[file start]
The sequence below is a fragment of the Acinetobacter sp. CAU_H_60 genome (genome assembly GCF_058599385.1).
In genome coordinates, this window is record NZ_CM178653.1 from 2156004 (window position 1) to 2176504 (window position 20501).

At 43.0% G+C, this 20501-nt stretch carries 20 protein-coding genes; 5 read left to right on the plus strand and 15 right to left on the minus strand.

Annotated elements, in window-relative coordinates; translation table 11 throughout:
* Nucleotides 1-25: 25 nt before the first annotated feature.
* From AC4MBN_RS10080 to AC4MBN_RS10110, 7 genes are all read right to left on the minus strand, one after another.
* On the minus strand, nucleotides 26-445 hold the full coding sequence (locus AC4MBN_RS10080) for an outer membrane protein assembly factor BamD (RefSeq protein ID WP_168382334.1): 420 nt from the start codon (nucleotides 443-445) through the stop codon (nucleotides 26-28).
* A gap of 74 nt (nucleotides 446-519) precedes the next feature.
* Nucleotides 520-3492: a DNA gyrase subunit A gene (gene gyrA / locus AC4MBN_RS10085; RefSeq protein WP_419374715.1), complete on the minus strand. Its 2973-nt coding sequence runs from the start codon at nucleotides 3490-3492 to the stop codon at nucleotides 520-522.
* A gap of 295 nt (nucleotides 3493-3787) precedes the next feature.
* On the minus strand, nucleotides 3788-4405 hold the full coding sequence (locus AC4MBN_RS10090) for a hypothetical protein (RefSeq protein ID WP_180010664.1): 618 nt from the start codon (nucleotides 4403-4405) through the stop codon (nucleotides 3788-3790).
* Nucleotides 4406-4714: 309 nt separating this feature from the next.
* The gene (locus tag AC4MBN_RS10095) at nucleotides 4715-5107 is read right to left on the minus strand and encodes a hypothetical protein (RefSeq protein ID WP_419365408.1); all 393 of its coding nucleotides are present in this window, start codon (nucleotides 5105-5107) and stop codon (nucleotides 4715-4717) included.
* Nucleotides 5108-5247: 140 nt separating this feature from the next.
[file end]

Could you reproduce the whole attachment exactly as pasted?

The sequence below is a fragment of the Acinetobacter sp. CAU_H_60 genome (genome assembly GCF_058599385.1).
In genome coordinates, this window is record NZ_CM178653.1 from 2156004 (window position 1) to 2176504 (window position 20501).

At 43.0% G+C, this 20501-nt stretch carries 20 protein-coding genes; 5 read left to right on the plus strand and 15 right to left on the minus strand.

Annotated elements, in window-relative coordinates; translation table 11 throughout:
* Nucleotides 1-25: 25 nt before the first annotated feature.
* From AC4MBN_RS10080 to AC4MBN_RS10110, 7 genes are all read right to left on the minus strand, one after another.
* On the minus strand, nucleotides 26-445 hold the full coding sequence (locus AC4MBN_RS10080) for an outer membrane protein assembly factor BamD (RefSeq protein ID WP_168382334.1): 420 nt from the start codon (nucleotides 443-445) through the stop codon (nucleotides 26-28).
* A gap of 74 nt (nucleotides 446-519) precedes the next feature.
* Nucleotides 520-3492: a DNA gyrase subunit A gene (gene gyrA / locus AC4MBN_RS10085; RefSeq protein WP_419374715.1), complete on the minus strand. Its 2973-nt coding sequence runs from the start codon at nucleotides 3490-3492 to the stop codon at nucleotides 520-522.
* A gap of 295 nt (nucleotides 3493-3787) precedes the next feature.
* On the minus strand, nucleotides 3788-4405 hold the full coding sequence (locus AC4MBN_RS10090) for a hypothetical protein (RefSeq protein ID WP_180010664.1): 618 nt from the start codon (nucleotides 4403-4405) through the stop codon (nucleotides 3788-3790).
* Nucleotides 4406-4714: 309 nt separating this feature from the next.
* The gene (locus tag AC4MBN_RS10095) at nucleotides 4715-5107 is read right to left on the minus strand and encodes a hypothetical protein (RefSeq protein ID WP_419365408.1); all 393 of its coding nucleotides are present in this window, start codon (nucleotides 5105-5107) and stop codon (nucleotides 4715-4717) included.
* Nucleotides 5108-5247: 140 nt separating this feature from the next.